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Motor advice


DonNewberry

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DonNewberry
The motor in my b112 finally needs repair or replacing. The tip off was the vast cloud of blue smoke. When I got the old motor out it had a gap between the piston and the wall big enough to put a pencil lead in. How did it keep running? Anyway, they gave me an estimate for rebuilding it of $350. That sounds like a good price for a new motor! If anyone out there has replaced a motor in a b112 what did you use and how well did it work out? Thanks Don PS, taking the opportunity to sand blast and re-paint!Javascript:insertsmilie('^') Approve ^
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$350 is a good price. You should rebore the engine (usually worn out of round) new piston, rings, grind the valves. The rest of the work (regrind crank, etc.) is dependent on condition. I would rebuild the B&S 12hp.
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DonNewberry
It was for grinding the valves, a new piston, and re-boring. The mechanic was shaking his head mournfully and saying, "maybe a little more." Hence, the thought that a new motor might be a good way to go. The motor is a 400321 Briggs and Stratton. Searching their site does not identify a replacement. In fact, their searc insists it does not exist.
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Don, are you sure you posted the correct engine number? The breakdown of the number you give shows a 40 cubic inch engine, design series "0". The 3 means a horizontal shaft engine with a flow jet carb. It also means a pneumatic (air controlled) governer. The 2 means a flange mounted sleeve type main bearing on the output end of the crankshaft. The 1 means a rope starter. Briggs never built such an engine. The 40 cubic inch engine was a twin cylinder. It only came with a mechanical governer. It came with either a recoil or electric start, but never with a rope starter. The correct number for your engine should be 300431. If you can get it rebuilt as you stated for $350 to $450, that would be the way to go. Pat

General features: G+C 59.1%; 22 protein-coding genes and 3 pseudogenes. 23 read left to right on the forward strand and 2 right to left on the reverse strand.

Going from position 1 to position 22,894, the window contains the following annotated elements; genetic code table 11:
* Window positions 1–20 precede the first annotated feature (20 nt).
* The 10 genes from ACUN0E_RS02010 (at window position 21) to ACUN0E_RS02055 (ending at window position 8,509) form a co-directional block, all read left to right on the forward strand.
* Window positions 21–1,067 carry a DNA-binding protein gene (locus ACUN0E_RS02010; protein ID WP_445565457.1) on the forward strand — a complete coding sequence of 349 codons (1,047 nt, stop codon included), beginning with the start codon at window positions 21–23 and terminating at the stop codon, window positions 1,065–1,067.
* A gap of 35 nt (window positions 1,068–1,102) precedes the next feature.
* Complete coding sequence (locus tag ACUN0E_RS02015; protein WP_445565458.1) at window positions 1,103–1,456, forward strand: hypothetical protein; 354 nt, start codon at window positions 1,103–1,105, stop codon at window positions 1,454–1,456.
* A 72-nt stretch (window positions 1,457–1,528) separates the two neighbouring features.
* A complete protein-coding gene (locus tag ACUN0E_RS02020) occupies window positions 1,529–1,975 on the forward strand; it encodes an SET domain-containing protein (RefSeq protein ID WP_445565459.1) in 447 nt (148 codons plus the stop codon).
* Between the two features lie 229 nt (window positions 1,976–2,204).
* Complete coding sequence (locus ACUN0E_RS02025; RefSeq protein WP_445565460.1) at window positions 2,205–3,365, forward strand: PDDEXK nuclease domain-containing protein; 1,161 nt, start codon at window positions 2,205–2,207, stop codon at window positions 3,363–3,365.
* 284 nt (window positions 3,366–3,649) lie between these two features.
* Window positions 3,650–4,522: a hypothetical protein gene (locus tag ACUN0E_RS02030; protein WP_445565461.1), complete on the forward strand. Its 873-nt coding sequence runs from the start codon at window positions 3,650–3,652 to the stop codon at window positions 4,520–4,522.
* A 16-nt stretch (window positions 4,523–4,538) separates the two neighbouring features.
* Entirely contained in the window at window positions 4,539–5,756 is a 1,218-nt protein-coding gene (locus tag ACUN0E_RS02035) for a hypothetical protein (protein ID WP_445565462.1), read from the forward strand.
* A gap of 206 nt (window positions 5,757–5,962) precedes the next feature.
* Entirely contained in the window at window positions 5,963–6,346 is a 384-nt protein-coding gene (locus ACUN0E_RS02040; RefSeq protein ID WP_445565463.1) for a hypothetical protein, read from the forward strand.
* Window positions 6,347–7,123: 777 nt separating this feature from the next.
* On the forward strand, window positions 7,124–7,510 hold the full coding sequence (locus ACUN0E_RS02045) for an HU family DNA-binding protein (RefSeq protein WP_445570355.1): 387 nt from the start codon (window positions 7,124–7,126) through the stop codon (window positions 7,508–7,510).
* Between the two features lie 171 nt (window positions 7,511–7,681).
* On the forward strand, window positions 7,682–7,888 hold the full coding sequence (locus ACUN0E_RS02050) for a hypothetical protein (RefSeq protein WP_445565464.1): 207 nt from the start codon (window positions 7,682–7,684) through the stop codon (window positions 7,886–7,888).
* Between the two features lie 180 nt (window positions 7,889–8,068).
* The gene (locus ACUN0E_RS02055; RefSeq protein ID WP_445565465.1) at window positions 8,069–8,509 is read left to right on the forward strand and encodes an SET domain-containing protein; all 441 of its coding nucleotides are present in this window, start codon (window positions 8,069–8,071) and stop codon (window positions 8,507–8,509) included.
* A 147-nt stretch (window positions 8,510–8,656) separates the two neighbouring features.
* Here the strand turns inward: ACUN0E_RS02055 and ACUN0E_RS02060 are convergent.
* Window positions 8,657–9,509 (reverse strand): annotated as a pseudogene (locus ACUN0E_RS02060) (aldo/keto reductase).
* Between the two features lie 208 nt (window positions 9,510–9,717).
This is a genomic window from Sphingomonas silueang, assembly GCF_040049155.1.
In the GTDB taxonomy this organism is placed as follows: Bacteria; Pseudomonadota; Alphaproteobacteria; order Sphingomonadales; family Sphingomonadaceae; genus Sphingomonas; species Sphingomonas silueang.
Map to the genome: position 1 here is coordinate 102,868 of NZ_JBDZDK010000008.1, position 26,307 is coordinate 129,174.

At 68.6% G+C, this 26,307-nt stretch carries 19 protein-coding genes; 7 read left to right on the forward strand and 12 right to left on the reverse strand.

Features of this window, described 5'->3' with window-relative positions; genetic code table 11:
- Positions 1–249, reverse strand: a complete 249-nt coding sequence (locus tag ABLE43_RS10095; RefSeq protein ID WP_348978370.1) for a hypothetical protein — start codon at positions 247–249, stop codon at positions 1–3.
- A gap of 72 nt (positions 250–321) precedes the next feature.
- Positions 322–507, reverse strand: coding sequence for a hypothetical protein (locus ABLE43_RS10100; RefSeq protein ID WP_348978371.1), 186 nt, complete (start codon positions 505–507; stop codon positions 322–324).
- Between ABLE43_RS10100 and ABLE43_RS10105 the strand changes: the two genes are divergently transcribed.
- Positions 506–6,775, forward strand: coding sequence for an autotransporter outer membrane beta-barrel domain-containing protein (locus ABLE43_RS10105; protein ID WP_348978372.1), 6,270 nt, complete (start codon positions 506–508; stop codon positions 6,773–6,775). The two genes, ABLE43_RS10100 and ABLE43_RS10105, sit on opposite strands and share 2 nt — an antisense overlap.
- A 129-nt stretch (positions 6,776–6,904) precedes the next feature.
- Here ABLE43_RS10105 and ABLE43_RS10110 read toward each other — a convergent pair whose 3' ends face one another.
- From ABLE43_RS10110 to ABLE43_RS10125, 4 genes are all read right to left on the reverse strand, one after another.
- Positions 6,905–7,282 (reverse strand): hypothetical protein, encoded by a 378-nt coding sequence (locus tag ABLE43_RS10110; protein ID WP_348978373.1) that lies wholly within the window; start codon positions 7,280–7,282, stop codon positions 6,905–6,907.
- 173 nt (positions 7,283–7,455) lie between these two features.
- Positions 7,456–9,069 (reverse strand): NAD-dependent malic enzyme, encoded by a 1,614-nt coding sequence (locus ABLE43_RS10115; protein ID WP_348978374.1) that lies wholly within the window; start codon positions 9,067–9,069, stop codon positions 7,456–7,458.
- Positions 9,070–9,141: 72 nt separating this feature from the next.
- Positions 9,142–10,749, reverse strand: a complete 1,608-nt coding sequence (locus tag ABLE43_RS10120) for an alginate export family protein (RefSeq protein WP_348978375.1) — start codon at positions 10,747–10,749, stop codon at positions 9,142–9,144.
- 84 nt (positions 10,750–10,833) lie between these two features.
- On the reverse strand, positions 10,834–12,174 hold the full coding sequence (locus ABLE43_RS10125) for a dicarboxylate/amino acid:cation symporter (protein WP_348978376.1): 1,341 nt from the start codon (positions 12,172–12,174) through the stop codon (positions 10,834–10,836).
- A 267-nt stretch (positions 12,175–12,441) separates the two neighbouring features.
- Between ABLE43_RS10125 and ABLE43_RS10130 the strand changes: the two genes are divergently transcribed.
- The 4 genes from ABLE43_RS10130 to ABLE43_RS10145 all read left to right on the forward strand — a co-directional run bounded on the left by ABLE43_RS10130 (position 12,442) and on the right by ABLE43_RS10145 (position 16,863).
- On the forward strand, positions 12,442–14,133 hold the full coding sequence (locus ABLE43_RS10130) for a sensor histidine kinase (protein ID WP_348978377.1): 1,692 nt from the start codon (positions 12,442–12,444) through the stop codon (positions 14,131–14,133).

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DonNewberry
No I did not post the number right. It is the one you describe. I'm looking for a mechnaic in the nearby city of Grand Forks who won't give me the "little bit more quote." I've asked around and that "little bit" is often twice the price. Don